Highlights from the 19th and 20th centuries (the Meji and Taisho periods) include works by leading artists such as Namikawa Yasuyuki, and a fascinating group of post-war art from the Craft movement. Leading the Meiji period are a pair of Namikawa Yasuyuki green ground vases, formerly in the collection of the Earl Cairns (estimate: £40,000-60,000), and an impressive late 19th century ivory okimono [sculptural ornament] of a woman and child travelling in a palanquin with two attendants (estimate: £25,000-30,000). The Craft movement, which took place between the end of the Taisho Period (1912-26) and the beginning of the Showa period (1926-1989), is represented by a collection of bronzes, silver and lacquer including Nishide Muneo’s two panel screen, Osaka Landscape, 1955 (estimate: £6,000-8,000), and a bronze vase by Yasuyoshi, Taisho period (20th century) (estimate: £2,500-3,000).

The sale concludes with Part I of the Shep Brozman Collection of Inro, the distinguished New York collector. This impressive group of almost one hundred inro dating from the 17th to the 19th century comprises fine examples by artists including Shibata Zeshin, Koma Koryu and Yoyusai, depicting scenes from daily life, legends and Dutch traders. Estimates range from £1,000 to £25,000, with highlights such as a two-case inro in the form of an ink cake, signed Zeshin, 19th century (estimate: £18,000-25,000).

Chinese Ceramics, Works of Art and Textiles: 12 November at 10.30am & 2pm, Christie’s South Kensington
Drawing Christie’s London Asian Art Week to a strong close is The Chinese Ceramics, Works of Art and Textiles sale on Friday 12th November at South Kensington. Over 400 lots dating from the 14th to the 20th century will be offered, including magnificent pieces from several private collections from Asia, Europe and the United Kingdom. With estimates starting from £1,000 up to £25,000, the wide array of media featured ranges from porcelain, jade, cloisonné enamel, cinnabar lacquer and wood to Canton enamel, ivory, agate, amber, lapis lazuli, paintings, scrolls and textiles.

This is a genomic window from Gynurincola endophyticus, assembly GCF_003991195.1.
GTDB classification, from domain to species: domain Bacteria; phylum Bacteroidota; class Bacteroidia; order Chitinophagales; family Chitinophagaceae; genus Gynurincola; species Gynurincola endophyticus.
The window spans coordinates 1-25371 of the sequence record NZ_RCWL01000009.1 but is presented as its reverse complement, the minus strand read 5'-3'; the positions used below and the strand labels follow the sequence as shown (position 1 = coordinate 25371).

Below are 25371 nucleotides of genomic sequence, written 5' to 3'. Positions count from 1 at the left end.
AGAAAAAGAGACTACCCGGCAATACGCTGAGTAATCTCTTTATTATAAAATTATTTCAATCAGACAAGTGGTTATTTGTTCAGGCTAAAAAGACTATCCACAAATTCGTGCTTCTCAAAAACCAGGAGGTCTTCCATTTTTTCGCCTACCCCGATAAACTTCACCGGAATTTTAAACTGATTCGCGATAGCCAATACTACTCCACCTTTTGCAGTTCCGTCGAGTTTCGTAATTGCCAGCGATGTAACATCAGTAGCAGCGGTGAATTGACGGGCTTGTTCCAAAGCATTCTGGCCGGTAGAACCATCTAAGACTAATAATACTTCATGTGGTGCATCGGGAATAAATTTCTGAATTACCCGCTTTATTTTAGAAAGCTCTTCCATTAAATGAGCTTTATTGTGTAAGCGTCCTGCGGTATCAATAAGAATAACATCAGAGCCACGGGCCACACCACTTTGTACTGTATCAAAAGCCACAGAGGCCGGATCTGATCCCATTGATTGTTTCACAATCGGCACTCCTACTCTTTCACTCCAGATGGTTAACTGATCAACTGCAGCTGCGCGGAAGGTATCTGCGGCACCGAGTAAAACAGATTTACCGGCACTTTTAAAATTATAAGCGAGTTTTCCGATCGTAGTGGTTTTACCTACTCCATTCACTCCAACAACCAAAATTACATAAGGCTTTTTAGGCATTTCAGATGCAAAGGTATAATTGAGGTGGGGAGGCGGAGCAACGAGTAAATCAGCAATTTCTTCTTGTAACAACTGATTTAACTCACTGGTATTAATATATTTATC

An evocative famille verte dish with characters from 'the water margin', Kangxi period (1662-1722) (estimate: £15,000-25,000), a later example of famille verte is illustrated in a 19th century baluster vase with blue underglaze (estimate: £3,000 - £5,000). Also dating to the 19th century is a jadeite 'Phoenix' jar and cover (estimate: £9,000-10,000). From the late 18th or early 19th century is a stunning pair of cloisonné moon flasks with wood stands, (estimate: £20,000-30,000).

The beauty and technical intricacy of cinnabar lacquer is demonstrated in a box and cover from the Qianlong period (1736-1795) (estimate: £7,000-10,000). Also of the period is a sacrificial yellow glazed jar of strikingly simple design, Qianlong impressed six character seal mark (1736-1795) (estimate: £6,000-10,000). Jars of this form were produced in five different colors and made for the imperial altars where the emperor personally made sacrifices. A comparable yellow example, which was made for the Diqitan - The Altar of Earth - is illustrated in The National Palace Museum’s catalogue for the Special Exhibition of Qing Monochromes, Taipei, 1981.

The superb selection of Chinese Costumes & Textiles featured presents a strong array of robes and court accessories, which continue to be of particular interest to Mainland Chinese buyers. These lots are led by an early Qing Dynasty qilin rank badge from the 1660s (estimate: £5,000-10,000). Everyone who attended the Imperial Court had to wear a surcoat of plain blue over their dragon robe with a badge denoting their rank prominently displayed on the chest and back. The gentleman who would have worn this badge was an important official, a military officer of the First Rank.

Further highlights include a private collection of robes and Buddhist textiles from a family whose ancestors were in China in the late 19th century. The collection of approximately 30 lots includes a number of un-cut court robes, which have never been cut and made into robes (estimates range from £1,000 to £5,000), including an embroidered summer chifu court robe, Qing dynasty, circa 1900 (estimate: £3,000-5,000). The collection also features a number of Mandarin court necklaces with combinations of stones such as amber and jadeite, Qing dynasty, circa 1900 (estimate: £4,000-5,000), as well as a small number of wonderful 18th century sutra covers, for the Buddhist holy books, exemplified by a pair of blue and jade brocade padded sutra covers from the Qing dynasty, circa 1800.